Another area of investigation focuses on probing nucleic acids via monitoring the dynamics (i.e., rotational motion) of a singly-attached nitroxide (e.g., R5). Using this approach, we are probing nanosecond dynamics in large folded RNA molecules (e.g., a 400-nucleotide group I intron), as well as investigating local structural and dynamic features in DNAs.

Structure and function of the packaging RNA, an essential component in the strongest known biological motor.
    The pRNA is an essential component of the phi29 bacteriophage DNA packaging motor, which condenses the linear DNA genome inside a capsid utilizing forces that are 2 ~ 8 fold higher than other motors such as myosin and RNA polymerase. Multiple copies of pRNA form a ring-shape complex that is essential in the motor ATPase activity. Information on pRNA structure and function is limited. This has hindered the studies of the phi29 motor, which is believed to share the same mechanism as other double-stranded DNA viruses, including human pathogens such as herpes simplex viruses.

    At USC we have carried out biochemical analyses of a pRNA closed dimer, which is the simplest functionally relevant pRNA ring-shaped complex. The results have revealed a modular architecture in the pRNA, and led to a “rigid body motion” model, where ATP dependent movements within a pRNA monomer sequentially activate each monomer and drive DNA packaging. To test the “rigid body motion” model, structure, assembly, and motion of pRNA are being investigated with a combination of biochemical and biophysical methods. SDSL methods, particularly the R5-tool kit, are the major component in these investigations.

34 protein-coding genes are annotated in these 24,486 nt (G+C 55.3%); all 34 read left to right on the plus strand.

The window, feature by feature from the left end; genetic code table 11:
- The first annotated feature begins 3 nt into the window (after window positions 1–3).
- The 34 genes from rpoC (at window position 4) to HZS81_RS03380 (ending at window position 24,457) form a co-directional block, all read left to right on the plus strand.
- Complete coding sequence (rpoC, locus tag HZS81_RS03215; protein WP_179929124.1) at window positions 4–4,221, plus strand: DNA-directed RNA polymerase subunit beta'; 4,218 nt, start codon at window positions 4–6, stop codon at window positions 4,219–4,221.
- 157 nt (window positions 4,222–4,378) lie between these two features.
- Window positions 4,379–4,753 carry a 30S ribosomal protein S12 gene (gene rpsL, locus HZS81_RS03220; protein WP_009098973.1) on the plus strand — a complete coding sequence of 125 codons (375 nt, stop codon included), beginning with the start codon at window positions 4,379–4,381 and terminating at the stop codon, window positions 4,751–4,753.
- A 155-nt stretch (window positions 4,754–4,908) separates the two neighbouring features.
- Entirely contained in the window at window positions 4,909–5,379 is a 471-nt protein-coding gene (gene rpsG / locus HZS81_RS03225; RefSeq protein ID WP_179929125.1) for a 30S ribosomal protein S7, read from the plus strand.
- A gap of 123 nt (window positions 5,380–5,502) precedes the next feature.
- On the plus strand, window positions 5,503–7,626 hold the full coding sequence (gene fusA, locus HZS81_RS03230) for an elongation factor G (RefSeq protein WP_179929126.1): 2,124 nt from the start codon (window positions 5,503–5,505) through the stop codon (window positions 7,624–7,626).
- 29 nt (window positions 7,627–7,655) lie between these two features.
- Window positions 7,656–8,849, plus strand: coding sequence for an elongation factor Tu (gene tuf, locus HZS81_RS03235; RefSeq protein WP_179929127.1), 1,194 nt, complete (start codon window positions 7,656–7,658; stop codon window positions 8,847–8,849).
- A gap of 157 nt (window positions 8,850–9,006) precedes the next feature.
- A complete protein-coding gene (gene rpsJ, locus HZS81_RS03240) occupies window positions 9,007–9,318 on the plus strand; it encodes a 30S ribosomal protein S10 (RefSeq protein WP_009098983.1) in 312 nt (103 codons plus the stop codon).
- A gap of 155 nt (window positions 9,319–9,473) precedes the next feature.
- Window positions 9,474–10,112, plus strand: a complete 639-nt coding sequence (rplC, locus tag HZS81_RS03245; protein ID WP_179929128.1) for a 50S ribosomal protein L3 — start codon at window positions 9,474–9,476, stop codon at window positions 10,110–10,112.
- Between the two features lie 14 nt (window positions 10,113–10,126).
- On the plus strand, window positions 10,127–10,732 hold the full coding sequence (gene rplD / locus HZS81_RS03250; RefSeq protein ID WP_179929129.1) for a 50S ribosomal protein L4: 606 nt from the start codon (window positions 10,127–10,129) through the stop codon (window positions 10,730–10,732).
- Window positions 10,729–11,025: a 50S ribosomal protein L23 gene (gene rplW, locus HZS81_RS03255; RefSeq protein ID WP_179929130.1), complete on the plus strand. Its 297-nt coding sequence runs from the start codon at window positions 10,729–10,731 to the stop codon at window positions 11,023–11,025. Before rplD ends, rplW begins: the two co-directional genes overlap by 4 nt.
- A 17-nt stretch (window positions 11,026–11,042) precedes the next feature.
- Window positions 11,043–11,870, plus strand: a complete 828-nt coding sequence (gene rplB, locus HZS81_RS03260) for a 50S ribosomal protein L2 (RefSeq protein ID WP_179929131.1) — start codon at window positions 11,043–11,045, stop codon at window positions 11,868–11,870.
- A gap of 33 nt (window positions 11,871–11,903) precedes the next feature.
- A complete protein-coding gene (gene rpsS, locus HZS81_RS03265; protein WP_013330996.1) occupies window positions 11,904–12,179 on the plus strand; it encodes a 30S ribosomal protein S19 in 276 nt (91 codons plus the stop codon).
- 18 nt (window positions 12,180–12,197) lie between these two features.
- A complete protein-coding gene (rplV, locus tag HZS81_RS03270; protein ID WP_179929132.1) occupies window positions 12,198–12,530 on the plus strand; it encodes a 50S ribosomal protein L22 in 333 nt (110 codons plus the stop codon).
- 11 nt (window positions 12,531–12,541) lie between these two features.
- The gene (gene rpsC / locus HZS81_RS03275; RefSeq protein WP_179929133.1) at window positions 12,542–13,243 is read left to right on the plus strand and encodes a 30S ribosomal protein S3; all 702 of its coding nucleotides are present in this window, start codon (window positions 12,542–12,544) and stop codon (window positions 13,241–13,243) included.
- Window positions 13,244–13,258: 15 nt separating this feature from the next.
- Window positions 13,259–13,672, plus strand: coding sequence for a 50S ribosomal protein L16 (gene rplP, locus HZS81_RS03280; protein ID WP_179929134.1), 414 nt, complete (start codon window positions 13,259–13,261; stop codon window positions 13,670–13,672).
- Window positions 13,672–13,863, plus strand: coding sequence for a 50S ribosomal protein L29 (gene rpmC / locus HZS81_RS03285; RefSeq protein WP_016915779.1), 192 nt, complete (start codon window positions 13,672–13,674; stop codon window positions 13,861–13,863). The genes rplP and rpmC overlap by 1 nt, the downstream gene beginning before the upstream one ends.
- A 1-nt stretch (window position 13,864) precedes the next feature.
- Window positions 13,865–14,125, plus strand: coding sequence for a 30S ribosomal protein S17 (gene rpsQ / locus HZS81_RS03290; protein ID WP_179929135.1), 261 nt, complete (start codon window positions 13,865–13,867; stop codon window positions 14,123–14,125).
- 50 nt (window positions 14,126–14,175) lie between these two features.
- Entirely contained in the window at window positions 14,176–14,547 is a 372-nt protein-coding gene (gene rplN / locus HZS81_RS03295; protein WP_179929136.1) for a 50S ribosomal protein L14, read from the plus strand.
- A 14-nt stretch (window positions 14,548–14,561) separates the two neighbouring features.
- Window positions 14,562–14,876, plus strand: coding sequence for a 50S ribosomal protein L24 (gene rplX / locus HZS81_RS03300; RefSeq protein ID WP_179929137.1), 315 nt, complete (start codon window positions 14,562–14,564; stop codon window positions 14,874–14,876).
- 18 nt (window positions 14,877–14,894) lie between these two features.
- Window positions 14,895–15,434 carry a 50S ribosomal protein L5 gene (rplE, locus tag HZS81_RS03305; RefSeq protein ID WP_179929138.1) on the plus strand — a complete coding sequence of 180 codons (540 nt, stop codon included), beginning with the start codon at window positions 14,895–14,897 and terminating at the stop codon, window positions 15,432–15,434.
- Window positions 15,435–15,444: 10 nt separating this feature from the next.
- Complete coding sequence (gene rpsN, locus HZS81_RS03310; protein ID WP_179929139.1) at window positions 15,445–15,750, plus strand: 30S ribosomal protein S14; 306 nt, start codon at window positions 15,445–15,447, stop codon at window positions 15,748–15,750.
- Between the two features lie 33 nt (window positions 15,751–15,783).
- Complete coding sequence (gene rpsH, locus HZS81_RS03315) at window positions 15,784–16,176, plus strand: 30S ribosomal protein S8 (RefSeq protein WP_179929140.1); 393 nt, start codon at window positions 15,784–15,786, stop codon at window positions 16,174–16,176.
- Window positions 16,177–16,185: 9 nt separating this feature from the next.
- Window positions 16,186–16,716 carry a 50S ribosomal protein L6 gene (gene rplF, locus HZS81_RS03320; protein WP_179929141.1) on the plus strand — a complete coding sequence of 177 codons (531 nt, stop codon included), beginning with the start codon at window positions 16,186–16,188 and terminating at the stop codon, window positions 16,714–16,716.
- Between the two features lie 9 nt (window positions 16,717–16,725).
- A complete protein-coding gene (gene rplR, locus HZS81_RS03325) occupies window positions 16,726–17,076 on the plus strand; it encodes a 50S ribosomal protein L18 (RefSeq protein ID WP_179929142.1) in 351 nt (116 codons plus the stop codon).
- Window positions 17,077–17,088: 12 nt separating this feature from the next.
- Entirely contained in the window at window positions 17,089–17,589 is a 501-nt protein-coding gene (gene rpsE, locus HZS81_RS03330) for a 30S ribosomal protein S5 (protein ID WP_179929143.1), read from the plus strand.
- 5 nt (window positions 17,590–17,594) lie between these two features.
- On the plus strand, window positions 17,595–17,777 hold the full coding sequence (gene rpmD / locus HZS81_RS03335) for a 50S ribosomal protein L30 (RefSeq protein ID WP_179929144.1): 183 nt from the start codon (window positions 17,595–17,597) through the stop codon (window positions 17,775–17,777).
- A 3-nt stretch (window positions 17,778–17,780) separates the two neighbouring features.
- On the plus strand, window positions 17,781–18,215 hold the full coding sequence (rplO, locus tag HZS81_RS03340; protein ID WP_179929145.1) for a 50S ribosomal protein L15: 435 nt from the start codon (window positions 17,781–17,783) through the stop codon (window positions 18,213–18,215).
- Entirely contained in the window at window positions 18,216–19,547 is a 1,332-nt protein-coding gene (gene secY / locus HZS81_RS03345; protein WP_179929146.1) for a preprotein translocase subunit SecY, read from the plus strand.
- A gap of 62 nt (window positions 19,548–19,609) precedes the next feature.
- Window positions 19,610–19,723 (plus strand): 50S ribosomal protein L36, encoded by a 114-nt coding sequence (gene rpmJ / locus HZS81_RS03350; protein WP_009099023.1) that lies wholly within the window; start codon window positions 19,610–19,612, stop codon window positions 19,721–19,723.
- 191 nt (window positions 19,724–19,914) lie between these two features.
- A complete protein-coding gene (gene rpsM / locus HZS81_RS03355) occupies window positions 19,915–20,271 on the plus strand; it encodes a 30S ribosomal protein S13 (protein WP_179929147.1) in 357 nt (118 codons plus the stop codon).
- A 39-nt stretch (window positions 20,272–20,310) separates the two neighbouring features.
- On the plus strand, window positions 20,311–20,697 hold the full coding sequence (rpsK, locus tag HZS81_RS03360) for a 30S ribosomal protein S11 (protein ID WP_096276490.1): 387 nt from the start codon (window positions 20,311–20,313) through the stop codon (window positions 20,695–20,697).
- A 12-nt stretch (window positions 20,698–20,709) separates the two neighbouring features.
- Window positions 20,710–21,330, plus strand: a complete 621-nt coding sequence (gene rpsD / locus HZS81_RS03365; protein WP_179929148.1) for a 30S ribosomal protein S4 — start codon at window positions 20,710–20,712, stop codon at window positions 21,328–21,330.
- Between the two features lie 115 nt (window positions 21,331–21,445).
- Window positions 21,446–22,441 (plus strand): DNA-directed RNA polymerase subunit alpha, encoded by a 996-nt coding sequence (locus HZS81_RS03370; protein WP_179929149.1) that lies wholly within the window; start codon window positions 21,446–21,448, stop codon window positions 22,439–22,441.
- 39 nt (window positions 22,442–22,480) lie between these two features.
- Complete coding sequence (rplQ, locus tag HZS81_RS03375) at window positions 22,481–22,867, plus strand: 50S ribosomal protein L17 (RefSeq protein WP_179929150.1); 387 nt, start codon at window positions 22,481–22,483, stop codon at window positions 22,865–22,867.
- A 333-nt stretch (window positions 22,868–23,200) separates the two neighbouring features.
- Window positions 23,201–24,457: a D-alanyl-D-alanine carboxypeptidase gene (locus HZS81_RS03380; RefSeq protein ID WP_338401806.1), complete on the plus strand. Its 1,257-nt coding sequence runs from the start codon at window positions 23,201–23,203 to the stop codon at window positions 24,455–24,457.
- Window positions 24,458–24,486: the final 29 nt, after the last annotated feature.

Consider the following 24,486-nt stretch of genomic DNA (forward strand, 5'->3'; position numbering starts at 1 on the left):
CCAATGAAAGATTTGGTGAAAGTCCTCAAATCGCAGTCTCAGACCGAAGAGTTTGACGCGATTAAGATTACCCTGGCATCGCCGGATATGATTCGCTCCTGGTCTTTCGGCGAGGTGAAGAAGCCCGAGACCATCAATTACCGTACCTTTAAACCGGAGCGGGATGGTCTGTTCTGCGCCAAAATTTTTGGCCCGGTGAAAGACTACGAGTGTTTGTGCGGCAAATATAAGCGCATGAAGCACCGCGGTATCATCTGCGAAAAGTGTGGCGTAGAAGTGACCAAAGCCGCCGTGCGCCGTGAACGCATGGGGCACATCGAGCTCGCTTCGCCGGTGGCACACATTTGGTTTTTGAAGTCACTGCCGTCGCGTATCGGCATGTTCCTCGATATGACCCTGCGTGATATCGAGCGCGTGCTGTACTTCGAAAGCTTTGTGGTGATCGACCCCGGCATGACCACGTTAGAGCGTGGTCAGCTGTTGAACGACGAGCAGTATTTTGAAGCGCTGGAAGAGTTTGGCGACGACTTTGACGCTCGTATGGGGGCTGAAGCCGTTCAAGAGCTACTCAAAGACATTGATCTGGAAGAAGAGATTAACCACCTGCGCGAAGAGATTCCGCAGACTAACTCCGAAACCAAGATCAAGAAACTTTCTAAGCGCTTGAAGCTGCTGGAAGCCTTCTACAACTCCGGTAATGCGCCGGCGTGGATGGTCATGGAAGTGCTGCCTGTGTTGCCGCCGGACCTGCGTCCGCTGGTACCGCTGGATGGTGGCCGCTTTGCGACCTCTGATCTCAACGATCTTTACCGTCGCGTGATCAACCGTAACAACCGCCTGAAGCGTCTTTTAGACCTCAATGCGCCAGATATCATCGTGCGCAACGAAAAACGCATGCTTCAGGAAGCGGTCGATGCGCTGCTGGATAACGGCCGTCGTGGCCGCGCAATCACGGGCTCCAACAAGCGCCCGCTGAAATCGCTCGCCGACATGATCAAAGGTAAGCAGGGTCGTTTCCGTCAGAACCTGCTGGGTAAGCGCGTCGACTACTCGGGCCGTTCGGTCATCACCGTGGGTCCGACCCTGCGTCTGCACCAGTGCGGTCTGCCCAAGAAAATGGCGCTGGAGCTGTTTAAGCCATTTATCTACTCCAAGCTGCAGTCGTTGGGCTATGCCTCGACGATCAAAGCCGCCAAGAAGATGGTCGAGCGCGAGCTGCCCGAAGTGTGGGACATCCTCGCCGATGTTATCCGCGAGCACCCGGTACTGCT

As a component of a nano-motor evolved by nature, pRNA provides a framework for constructing novel, artificial nano-machines. Our work on pRNA structure and interaction will aid in these developments.

Non-canonical nucleic acid structures probed via SDSL.
    A particular interest is non-B DNA conformations, which associate either with key gene expression and/or regulation events or with human diseases. Studies on non-B conformations in solution are generally hampered by the large size of the target molecules and the co-existence of B and non-B conformations. SDSL is capable of probing heterogeneous high-molecular weight systems, and is being used to test specific hypotheses regarding non-B conformations in a human sequence. The studies use a combination of methods, including EPR spectral measurement, EPR spectral simulations, molecular dynamics simulations, and mutagenesis, to establish rules for correlating the nitroxide dynamics to the local nucleic acid environment. Using these rules, observed nitroxide spectra are analyzed to assess the conformations of the molecule as well as to monitor conformational changes.

Selected publications

 

 

Chemistry Dept., USC College of Letters, Arts & Sciences